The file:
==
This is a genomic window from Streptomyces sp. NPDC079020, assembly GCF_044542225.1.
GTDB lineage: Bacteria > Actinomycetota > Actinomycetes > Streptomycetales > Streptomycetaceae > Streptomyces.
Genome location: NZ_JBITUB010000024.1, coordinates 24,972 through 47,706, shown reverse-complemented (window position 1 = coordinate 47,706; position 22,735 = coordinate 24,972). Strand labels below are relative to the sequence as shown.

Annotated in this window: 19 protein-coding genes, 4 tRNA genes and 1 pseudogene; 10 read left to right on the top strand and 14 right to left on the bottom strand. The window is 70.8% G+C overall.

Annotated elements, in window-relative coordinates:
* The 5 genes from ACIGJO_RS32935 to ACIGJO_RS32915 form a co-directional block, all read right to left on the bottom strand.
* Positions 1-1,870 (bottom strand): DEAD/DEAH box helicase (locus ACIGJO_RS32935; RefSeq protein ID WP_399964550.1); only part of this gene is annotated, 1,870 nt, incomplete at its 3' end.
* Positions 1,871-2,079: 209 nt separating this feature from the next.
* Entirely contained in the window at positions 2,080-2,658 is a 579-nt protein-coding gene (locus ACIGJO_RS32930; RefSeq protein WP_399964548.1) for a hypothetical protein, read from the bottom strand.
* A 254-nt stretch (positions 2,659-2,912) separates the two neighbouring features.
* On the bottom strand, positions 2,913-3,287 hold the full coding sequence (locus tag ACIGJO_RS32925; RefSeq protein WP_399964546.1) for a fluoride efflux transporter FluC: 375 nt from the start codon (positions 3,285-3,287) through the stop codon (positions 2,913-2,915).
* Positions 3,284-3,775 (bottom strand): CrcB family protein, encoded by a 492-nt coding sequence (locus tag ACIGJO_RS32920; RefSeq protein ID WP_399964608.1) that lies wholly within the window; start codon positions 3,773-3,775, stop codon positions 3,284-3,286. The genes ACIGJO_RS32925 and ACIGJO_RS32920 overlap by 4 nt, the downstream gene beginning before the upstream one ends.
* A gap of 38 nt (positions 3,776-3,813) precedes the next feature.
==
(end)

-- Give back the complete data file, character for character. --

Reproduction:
This is a genomic window from Streptomyces sp. NPDC079020, assembly GCF_044542225.1.
GTDB lineage: Bacteria > Actinomycetota > Actinomycetes > Streptomycetales > Streptomycetaceae > Streptomyces.
Genome location: NZ_JBITUB010000024.1, coordinates 24,972 through 47,706, shown reverse-complemented (window position 1 = coordinate 47,706; position 22,735 = coordinate 24,972). Strand labels below are relative to the sequence as shown.

Annotated in this window: 19 protein-coding genes, 4 tRNA genes and 1 pseudogene; 10 read left to right on the top strand and 14 right to left on the bottom strand. The window is 70.8% G+C overall.

Annotated elements, in window-relative coordinates:
* The 5 genes from ACIGJO_RS32935 to ACIGJO_RS32915 form a co-directional block, all read right to left on the bottom strand.
* Positions 1-1,870 (bottom strand): DEAD/DEAH box helicase (locus ACIGJO_RS32935; RefSeq protein ID WP_399964550.1); only part of this gene is annotated, 1,870 nt, incomplete at its 3' end.
* Positions 1,871-2,079: 209 nt separating this feature from the next.
* Entirely contained in the window at positions 2,080-2,658 is a 579-nt protein-coding gene (locus ACIGJO_RS32930; RefSeq protein WP_399964548.1) for a hypothetical protein, read from the bottom strand.
* A 254-nt stretch (positions 2,659-2,912) separates the two neighbouring features.
* On the bottom strand, positions 2,913-3,287 hold the full coding sequence (locus tag ACIGJO_RS32925; RefSeq protein WP_399964546.1) for a fluoride efflux transporter FluC: 375 nt from the start codon (positions 3,285-3,287) through the stop codon (positions 2,913-2,915).
* Positions 3,284-3,775 (bottom strand): CrcB family protein, encoded by a 492-nt coding sequence (locus tag ACIGJO_RS32920; RefSeq protein ID WP_399964608.1) that lies wholly within the window; start codon positions 3,773-3,775, stop codon positions 3,284-3,286. The genes ACIGJO_RS32925 and ACIGJO_RS32920 overlap by 4 nt, the downstream gene beginning before the upstream one ends.
* A gap of 38 nt (positions 3,776-3,813) precedes the next feature.